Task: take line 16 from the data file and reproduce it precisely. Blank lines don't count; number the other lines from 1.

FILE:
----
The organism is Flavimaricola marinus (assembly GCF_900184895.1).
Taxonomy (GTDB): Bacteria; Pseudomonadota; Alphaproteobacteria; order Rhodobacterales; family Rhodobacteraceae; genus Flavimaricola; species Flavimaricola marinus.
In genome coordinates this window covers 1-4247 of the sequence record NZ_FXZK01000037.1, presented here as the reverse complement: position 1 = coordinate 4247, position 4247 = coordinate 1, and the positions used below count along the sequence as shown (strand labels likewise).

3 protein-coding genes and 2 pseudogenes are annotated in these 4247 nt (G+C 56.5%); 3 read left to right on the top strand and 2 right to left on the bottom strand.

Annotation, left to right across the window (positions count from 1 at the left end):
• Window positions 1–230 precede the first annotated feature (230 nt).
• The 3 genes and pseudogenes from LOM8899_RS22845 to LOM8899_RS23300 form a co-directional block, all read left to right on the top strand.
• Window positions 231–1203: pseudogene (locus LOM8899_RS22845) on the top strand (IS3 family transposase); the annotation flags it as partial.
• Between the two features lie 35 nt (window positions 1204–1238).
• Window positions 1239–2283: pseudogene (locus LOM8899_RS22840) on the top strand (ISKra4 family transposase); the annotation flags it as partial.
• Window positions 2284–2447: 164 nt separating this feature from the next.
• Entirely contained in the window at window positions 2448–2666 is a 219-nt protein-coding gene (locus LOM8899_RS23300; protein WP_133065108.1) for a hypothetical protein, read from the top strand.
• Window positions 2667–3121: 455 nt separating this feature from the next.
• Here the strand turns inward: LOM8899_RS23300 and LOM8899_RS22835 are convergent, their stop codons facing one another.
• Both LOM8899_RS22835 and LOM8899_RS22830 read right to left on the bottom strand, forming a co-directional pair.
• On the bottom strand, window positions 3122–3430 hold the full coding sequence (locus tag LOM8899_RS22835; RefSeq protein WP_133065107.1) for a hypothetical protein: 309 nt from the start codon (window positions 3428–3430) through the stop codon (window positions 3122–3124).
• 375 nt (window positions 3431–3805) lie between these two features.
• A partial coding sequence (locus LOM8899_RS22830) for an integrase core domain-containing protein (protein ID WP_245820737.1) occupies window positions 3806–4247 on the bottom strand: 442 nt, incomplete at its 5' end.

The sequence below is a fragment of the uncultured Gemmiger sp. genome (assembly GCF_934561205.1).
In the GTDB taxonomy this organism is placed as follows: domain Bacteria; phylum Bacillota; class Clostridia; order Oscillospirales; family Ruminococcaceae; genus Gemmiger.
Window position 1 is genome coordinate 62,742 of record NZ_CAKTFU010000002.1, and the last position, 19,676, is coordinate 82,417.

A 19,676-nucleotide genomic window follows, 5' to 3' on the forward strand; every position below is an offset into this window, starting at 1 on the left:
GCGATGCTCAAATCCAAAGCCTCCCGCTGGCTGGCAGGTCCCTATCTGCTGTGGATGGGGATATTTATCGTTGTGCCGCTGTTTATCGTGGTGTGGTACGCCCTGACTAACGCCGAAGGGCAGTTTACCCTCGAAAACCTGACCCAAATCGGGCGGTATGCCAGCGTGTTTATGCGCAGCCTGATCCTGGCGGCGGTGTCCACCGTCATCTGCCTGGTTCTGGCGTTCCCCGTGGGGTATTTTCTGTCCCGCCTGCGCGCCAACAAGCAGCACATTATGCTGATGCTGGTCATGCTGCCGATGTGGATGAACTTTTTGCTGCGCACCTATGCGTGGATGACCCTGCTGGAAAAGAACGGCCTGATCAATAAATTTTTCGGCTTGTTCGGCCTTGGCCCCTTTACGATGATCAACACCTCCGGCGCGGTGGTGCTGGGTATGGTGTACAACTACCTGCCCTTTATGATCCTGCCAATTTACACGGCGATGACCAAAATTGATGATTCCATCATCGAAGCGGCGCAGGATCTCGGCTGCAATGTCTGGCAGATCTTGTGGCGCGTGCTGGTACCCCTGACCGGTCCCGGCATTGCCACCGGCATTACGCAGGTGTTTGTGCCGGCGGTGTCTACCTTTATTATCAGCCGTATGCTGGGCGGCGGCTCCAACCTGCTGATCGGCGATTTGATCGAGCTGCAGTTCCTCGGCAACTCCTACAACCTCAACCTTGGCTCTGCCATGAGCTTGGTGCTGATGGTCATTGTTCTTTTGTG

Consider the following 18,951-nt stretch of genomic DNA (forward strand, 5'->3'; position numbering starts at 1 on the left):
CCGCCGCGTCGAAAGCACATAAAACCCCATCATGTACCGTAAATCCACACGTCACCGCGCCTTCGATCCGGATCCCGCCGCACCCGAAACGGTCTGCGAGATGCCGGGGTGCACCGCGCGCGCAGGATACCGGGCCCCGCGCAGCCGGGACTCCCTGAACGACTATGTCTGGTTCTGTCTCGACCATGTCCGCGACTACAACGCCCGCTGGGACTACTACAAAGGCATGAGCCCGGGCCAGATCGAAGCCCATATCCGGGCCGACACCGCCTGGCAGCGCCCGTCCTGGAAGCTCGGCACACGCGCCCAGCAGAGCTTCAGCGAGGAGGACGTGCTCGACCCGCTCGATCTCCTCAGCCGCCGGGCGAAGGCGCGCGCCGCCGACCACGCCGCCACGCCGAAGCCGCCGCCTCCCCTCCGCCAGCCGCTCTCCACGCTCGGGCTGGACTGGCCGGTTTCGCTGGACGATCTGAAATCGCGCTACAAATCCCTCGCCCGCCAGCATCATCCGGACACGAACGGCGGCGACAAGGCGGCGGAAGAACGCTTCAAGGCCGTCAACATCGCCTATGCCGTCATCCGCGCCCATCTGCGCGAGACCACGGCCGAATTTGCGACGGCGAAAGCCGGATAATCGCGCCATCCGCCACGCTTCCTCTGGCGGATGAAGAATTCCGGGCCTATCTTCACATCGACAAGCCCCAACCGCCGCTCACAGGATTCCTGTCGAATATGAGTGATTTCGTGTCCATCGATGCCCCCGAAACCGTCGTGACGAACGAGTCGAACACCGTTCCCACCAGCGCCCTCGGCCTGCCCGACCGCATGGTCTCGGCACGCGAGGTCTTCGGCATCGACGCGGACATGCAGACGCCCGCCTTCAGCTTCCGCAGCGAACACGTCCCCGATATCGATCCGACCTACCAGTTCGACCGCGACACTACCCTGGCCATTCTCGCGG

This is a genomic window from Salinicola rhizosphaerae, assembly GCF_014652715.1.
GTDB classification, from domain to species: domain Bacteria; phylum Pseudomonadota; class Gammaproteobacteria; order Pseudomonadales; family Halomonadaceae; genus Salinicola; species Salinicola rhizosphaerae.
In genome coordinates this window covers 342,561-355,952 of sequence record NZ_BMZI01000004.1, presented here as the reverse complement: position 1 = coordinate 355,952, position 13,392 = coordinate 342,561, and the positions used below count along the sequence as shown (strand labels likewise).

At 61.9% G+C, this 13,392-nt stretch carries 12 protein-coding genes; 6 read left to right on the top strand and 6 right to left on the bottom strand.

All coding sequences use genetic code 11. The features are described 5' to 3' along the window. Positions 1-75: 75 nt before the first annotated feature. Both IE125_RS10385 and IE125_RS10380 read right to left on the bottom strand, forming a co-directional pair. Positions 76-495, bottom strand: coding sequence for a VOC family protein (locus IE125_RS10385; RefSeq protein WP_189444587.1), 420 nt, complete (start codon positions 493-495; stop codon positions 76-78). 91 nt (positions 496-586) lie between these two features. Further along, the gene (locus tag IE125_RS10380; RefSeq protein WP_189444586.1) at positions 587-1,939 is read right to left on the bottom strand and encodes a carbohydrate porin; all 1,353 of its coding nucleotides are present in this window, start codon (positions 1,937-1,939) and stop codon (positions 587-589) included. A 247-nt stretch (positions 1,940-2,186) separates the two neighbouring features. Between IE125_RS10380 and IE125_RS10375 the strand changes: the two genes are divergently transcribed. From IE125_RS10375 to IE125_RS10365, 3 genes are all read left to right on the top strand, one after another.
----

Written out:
• On the bottom strand, window positions 3122–3430 hold the full coding sequence (locus tag LOM8899_RS22835; RefSeq protein WP_133065107.1) for a hypothetical protein: 309 nt from the start codon (window positions 3428–3430) through the stop codon (window positions 3122–3124).